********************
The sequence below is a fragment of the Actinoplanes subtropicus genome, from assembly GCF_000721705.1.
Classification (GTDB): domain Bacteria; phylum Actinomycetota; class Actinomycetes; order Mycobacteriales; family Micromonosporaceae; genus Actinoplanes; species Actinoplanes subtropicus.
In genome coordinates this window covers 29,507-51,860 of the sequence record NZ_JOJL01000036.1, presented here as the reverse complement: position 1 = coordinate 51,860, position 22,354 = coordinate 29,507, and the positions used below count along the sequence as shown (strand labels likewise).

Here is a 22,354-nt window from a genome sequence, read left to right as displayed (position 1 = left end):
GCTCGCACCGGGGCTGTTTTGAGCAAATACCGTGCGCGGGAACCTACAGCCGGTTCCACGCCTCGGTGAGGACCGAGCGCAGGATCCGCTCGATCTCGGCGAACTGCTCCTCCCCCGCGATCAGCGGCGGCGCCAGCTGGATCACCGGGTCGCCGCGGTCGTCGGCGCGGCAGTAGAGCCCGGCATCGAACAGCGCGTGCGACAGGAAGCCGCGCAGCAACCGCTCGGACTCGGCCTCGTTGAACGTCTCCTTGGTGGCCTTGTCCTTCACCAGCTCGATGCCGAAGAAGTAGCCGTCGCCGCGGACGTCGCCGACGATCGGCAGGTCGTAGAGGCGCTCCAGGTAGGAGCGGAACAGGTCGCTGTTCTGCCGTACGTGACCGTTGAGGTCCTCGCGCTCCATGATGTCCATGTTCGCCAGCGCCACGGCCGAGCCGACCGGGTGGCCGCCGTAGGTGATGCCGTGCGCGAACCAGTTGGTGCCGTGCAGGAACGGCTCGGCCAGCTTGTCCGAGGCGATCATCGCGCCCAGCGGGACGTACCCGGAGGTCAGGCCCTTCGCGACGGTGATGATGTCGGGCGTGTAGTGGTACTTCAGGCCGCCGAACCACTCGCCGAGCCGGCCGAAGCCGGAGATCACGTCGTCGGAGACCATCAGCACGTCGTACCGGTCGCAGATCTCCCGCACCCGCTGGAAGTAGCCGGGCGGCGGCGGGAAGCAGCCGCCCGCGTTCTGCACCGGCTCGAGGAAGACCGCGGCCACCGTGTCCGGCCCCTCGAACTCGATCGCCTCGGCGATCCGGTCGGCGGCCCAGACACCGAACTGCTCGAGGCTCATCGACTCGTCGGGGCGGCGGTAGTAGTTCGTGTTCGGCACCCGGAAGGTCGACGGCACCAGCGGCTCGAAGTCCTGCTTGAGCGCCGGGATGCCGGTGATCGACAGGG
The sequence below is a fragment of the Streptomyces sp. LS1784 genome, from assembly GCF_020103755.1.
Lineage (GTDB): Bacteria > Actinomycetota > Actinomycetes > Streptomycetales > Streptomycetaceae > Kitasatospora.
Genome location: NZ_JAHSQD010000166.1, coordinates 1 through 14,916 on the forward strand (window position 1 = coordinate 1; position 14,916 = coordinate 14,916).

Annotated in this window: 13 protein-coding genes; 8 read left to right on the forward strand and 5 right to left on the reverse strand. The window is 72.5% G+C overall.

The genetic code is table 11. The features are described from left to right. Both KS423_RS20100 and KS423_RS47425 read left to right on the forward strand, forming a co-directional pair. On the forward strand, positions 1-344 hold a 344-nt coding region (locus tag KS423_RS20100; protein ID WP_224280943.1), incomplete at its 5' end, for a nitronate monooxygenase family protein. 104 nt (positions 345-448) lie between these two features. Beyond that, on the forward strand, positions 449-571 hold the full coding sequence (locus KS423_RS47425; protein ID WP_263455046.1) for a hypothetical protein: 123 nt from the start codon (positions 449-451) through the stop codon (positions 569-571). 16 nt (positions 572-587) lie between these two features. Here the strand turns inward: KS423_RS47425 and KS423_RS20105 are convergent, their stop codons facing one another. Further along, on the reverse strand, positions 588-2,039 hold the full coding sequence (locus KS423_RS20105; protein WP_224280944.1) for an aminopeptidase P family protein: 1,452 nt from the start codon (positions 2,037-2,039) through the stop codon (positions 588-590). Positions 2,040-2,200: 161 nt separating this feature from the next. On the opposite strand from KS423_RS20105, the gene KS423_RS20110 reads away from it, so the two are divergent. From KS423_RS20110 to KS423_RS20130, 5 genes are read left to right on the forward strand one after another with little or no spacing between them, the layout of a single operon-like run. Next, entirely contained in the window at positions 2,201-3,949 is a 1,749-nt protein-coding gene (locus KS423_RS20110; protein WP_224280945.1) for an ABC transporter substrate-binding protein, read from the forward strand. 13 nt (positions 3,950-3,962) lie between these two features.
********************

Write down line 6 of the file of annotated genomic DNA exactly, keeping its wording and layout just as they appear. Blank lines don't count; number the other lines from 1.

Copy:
The sequence below is a fragment of the Streptomyces sp. LS1784 genome, from assembly GCF_020103755.1.